‘Cow’, British filmmaker Andrea Arnold’s first documentary, captures the plight of industrial dairy cows by zooming in on the life and time of one, Luma, until her unobtrusive demise.
Devoid of explanatory text and almost wordless, this feel-bad documentary has a soberly immersive approach, with cinematographer Magda Kowalczyk often using a handheld camera to approximate a bovine point of view.
Shot on a farm in Kent, England, for over four years, it doesn’t look much like a horror film when, for example, the shaky camera follows a group of panicked calves — including Luma’s offspring — who are forced onto a cattle truck and violently rounded up. bumpy journey into the terrifying unknown (ie another pen).
The sound design for its part is a formidable maker of fear and suspense; it emphasizes the cow’s respiratory rate, which grows alarmingly fast in stressful situations. In one scene, a cow getting her hooves trimmed is locked in what looks like a giant panini press; it’s practically a device from one of the “Saw” movies, complete with the victim’s shooting, terror-stricken eyes.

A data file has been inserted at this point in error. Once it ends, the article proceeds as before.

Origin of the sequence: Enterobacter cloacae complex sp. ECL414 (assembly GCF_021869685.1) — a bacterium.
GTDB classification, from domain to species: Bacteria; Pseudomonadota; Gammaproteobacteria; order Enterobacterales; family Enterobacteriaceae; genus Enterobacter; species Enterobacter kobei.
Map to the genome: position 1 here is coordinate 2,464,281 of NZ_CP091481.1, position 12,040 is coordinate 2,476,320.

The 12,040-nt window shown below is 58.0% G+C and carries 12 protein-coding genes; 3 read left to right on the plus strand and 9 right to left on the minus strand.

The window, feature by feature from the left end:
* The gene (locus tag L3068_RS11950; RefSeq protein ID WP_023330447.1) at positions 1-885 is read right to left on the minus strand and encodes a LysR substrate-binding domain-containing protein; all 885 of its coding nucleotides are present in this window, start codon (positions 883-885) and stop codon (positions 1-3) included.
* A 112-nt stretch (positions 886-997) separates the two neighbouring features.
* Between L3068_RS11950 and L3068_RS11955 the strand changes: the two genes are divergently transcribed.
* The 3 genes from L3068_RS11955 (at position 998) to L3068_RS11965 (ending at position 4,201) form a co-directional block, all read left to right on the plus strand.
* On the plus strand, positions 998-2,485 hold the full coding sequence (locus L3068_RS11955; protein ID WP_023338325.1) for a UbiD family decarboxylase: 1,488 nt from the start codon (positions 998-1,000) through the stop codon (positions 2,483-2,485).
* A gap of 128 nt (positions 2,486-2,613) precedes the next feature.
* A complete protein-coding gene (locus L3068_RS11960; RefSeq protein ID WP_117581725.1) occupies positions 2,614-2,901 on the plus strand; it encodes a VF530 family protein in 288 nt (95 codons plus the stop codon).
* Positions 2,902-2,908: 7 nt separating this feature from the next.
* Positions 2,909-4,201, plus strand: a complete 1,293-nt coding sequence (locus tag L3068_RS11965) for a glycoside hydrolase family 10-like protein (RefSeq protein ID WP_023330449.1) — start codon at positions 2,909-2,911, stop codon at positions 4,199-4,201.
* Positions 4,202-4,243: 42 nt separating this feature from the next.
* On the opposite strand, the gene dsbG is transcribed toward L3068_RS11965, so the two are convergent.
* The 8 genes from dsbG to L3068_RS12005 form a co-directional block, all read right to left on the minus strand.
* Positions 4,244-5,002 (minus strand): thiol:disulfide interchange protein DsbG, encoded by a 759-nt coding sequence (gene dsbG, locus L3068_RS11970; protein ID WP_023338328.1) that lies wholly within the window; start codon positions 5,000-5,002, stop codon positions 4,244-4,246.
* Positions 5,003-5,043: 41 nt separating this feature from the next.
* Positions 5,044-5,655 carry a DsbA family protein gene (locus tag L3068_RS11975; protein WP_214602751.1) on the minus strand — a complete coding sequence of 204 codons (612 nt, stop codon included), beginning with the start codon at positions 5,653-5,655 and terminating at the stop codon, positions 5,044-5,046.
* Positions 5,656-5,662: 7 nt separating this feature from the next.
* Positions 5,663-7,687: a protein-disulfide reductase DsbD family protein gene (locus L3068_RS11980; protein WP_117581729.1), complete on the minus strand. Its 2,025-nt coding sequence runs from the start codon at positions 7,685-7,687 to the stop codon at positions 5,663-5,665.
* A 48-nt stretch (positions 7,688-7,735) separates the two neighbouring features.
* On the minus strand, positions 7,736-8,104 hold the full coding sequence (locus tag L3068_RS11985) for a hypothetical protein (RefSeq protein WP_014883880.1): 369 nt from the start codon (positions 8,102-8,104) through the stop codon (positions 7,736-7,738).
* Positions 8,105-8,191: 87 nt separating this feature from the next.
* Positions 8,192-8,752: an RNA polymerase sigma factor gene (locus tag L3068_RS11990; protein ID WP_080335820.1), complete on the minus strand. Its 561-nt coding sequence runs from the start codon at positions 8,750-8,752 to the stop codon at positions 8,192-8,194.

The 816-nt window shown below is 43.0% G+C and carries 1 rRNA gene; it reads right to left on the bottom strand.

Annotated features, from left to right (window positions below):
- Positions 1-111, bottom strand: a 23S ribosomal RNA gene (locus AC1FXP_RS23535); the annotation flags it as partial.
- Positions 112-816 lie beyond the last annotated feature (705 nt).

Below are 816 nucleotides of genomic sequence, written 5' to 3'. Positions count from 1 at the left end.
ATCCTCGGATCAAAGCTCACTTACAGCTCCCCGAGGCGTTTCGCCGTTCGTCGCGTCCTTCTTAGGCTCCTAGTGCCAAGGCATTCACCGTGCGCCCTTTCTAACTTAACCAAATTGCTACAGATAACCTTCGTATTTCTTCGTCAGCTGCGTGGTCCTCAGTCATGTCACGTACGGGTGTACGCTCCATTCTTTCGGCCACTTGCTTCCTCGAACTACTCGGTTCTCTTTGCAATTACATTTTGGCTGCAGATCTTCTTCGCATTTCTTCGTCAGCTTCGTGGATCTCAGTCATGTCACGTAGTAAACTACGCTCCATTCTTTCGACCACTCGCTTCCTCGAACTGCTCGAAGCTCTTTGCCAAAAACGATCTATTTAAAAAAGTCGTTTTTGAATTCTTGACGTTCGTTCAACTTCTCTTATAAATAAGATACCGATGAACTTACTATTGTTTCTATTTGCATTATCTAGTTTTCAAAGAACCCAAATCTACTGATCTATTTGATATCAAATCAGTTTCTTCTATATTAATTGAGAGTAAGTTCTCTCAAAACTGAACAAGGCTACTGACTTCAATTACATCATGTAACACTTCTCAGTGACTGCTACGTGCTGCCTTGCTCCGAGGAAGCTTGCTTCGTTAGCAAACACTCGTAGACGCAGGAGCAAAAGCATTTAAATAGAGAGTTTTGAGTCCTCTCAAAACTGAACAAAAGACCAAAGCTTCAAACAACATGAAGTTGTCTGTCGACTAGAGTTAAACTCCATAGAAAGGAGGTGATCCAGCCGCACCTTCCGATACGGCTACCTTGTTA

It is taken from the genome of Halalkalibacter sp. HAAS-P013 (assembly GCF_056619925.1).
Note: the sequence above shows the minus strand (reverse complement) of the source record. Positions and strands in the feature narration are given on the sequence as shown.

Unlike “Gunda,” another observational documentary about livestock, but with a romantic, expressive flair, “Cow” is more of a sensory experience, and it’s a bit masochistic. While the main takeaway is pretty much the same: Animals have feelings, too. It’s an evergreen—if not so remarkable—lesson.
Fortunately, Arnold – the director of ‘Fish Tank’ and ‘American Honey’, both dramas with a social-realistic bent – seems to have a bigger picture in mind. We feel somehow connected to these animals—not through their precious, human relatability—but through the cyclically banal and profound means by which they are exploited, milked, and bred in aggressive schemes that break down their bodies prematurely. Too short periods of freedom and tranquility in the form of open grazing accentuate Luma’s life, but for perpetual ‘collaborators’ like her, it is all work and hardly any play.
Not judged. Running time: 1 hour 34 minutes. In theaters and for rent or sale on Apple TV, Google Play and other streaming platforms and pay TV providers.